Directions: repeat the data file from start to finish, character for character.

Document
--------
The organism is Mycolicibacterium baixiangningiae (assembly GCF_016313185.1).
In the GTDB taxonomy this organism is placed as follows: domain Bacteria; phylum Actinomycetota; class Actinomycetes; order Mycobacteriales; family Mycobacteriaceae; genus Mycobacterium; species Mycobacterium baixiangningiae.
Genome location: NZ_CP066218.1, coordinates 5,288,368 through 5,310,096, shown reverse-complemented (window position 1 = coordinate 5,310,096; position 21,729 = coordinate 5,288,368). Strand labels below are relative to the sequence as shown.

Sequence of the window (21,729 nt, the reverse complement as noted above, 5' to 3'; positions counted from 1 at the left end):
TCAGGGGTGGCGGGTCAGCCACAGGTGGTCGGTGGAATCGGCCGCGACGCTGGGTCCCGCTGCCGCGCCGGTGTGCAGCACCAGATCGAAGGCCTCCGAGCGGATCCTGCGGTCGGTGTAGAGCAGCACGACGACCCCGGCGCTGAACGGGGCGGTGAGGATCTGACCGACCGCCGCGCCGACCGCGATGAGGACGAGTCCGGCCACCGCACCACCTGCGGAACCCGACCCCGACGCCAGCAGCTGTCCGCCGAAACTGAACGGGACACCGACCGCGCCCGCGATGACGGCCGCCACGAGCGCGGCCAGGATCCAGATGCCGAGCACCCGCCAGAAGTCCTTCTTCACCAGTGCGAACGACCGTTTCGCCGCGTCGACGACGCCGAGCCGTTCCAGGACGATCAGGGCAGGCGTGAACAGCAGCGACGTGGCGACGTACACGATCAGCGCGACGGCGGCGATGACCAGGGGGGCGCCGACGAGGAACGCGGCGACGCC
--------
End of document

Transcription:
The organism is Mycolicibacterium baixiangningiae (assembly GCF_016313185.1).
In the GTDB taxonomy this organism is placed as follows: domain Bacteria; phylum Actinomycetota; class Actinomycetes; order Mycobacteriales; family Mycobacteriaceae; genus Mycobacterium; species Mycobacterium baixiangningiae.
Genome location: NZ_CP066218.1, coordinates 5,288,368 through 5,310,096, shown reverse-complemented (window position 1 = coordinate 5,310,096; position 21,729 = coordinate 5,288,368). Strand labels below are relative to the sequence as shown.

Sequence of the window (21,729 nt, the reverse complement as noted above, 5' to 3'; positions counted from 1 at the left end):
TCAGGGGTGGCGGGTCAGCCACAGGTGGTCGGTGGAATCGGCCGCGACGCTGGGTCCCGCTGCCGCGCCGGTGTGCAGCACCAGATCGAAGGCCTCCGAGCGGATCCTGCGGTCGGTGTAGAGCAGCACGACGACCCCGGCGCTGAACGGGGCGGTGAGGATCTGACCGACCGCCGCGCCGACCGCGATGAGGACGAGTCCGGCCACCGCACCACCTGCGGAACCCGACCCCGACGCCAGCAGCTGTCCGCCGAAACTGAACGGGACACCGACCGCGCCCGCGATGACGGCCGCCACGAGCGCGGCCAGGATCCAGATGCCGAGCACCCGCCAGAAGTCCTTCTTCACCAGTGCGAACGACCGTTTCGCCGCGTCGACGACGCCGAGCCGTTCCAGGACGATCAGGGCAGGCGTGAACAGCAGCGACGTGGCGACGTACACGATCAGCGCGACGGCGGCGATGACCAGGGGGGCGCCGACGAGGAACGCGGCGACGCC